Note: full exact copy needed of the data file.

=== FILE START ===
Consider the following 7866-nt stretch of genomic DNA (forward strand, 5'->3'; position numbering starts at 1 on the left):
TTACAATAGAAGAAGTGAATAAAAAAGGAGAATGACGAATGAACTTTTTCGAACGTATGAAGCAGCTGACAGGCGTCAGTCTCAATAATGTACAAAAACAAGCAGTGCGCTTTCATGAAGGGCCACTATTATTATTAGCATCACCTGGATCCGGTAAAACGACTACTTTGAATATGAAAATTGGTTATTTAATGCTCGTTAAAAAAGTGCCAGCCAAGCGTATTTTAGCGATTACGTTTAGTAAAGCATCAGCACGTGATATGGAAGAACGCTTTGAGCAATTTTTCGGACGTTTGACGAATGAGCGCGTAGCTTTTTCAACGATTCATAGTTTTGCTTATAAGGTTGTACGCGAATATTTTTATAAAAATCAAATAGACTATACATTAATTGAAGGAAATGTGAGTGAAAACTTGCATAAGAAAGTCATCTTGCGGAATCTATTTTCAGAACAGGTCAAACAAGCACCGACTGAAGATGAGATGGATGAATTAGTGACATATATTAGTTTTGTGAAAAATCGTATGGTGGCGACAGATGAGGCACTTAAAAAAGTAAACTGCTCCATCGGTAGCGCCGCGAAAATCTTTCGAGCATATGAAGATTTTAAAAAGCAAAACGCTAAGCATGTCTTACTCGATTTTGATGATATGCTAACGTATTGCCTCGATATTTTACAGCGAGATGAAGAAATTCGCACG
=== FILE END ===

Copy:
Consider the following 7866-nt stretch of genomic DNA (forward strand, 5'->3'; position numbering starts at 1 on the left):
TTACAATAGAAGAAGTGAATAAAAAAGGAGAATGACGAATGAACTTTTTCGAACGTATGAAGCAGCTGACAGGCGTCAGTCTCAATAATGTACAAAAACAAGCAGTGCGCTTTCATGAAGGGCCACTATTATTATTAGCATCACCTGGATCCGGTAAAACGACTACTTTGAATATGAAAATTGGTTATTTAATGCTCGTTAAAAAAGTGCCAGCCAAGCGTATTTTAGCGATTACGTTTAGTAAAGCATCAGCACGTGATATGGAAGAACGCTTTGAGCAATTTTTCGGACGTTTGACGAATGAGCGCGTAGCTTTTTCAACGATTCATAGTTTTGCTTATAAGGTTGTACGCGAATATTTTTATAAAAATCAAATAGACTATACATTAATTGAAGGAAATGTGAGTGAAAACTTGCATAAGAAAGTCATCTTGCGGAATCTATTTTCAGAACAGGTCAAACAAGCACCGACTGAAGATGAGATGGATGAATTAGTGACATATATTAGTTTTGTGAAAAATCGTATGGTGGCGACAGATGAGGCACTTAAAAAAGTAAACTGCTCCATCGGTAGCGCCGCGAAAATCTTTCGAGCATATGAAGATTTTAAAAAGCAAAACGCTAAGCATGTCTTACTCGATTTTGATGATATGCTAACGTATTGCCTCGATATTTTACAGCGAGATGAAGAAATTCGCACG